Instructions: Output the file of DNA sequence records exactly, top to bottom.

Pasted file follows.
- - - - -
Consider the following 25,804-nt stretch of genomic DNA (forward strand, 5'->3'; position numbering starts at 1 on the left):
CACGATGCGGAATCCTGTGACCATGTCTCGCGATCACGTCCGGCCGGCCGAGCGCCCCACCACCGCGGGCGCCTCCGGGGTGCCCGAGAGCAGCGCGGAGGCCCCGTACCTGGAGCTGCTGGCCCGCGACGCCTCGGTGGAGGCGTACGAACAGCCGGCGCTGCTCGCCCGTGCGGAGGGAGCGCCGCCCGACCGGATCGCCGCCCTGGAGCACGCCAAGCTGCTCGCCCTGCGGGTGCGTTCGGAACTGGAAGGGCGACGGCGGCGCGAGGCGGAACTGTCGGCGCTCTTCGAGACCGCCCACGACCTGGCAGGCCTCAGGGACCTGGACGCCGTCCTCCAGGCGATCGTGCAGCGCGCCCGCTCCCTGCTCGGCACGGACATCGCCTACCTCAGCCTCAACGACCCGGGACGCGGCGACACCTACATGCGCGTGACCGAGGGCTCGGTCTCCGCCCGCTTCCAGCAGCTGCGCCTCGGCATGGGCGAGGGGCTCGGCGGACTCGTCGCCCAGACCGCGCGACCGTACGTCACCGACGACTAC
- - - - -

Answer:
Consider the following 25,804-nt stretch of genomic DNA (forward strand, 5'->3'; position numbering starts at 1 on the left):
CACGATGCGGAATCCTGTGACCATGTCTCGCGATCACGTCCGGCCGGCCGAGCGCCCCACCACCGCGGGCGCCTCCGGGGTGCCCGAGAGCAGCGCGGAGGCCCCGTACCTGGAGCTGCTGGCCCGCGACGCCTCGGTGGAGGCGTACGAACAGCCGGCGCTGCTCGCCCGTGCGGAGGGAGCGCCGCCCGACCGGATCGCCGCCCTGGAGCACGCCAAGCTGCTCGCCCTGCGGGTGCGTTCGGAACTGGAAGGGCGACGGCGGCGCGAGGCGGAACTGTCGGCGCTCTTCGAGACCGCCCACGACCTGGCAGGCCTCAGGGACCTGGACGCCGTCCTCCAGGCGATCGTGCAGCGCGCCCGCTCCCTGCTCGGCACGGACATCGCCTACCTCAGCCTCAACGACCCGGGACGCGGCGACACCTACATGCGCGTGACCGAGGGCTCGGTCTCCGCCCGCTTCCAGCAGCTGCGCCTCGGCATGGGCGAGGGGCTCGGCGGACTCGTCGCCCAGACCGCGCGACCGTACGTCACCGACGACTAC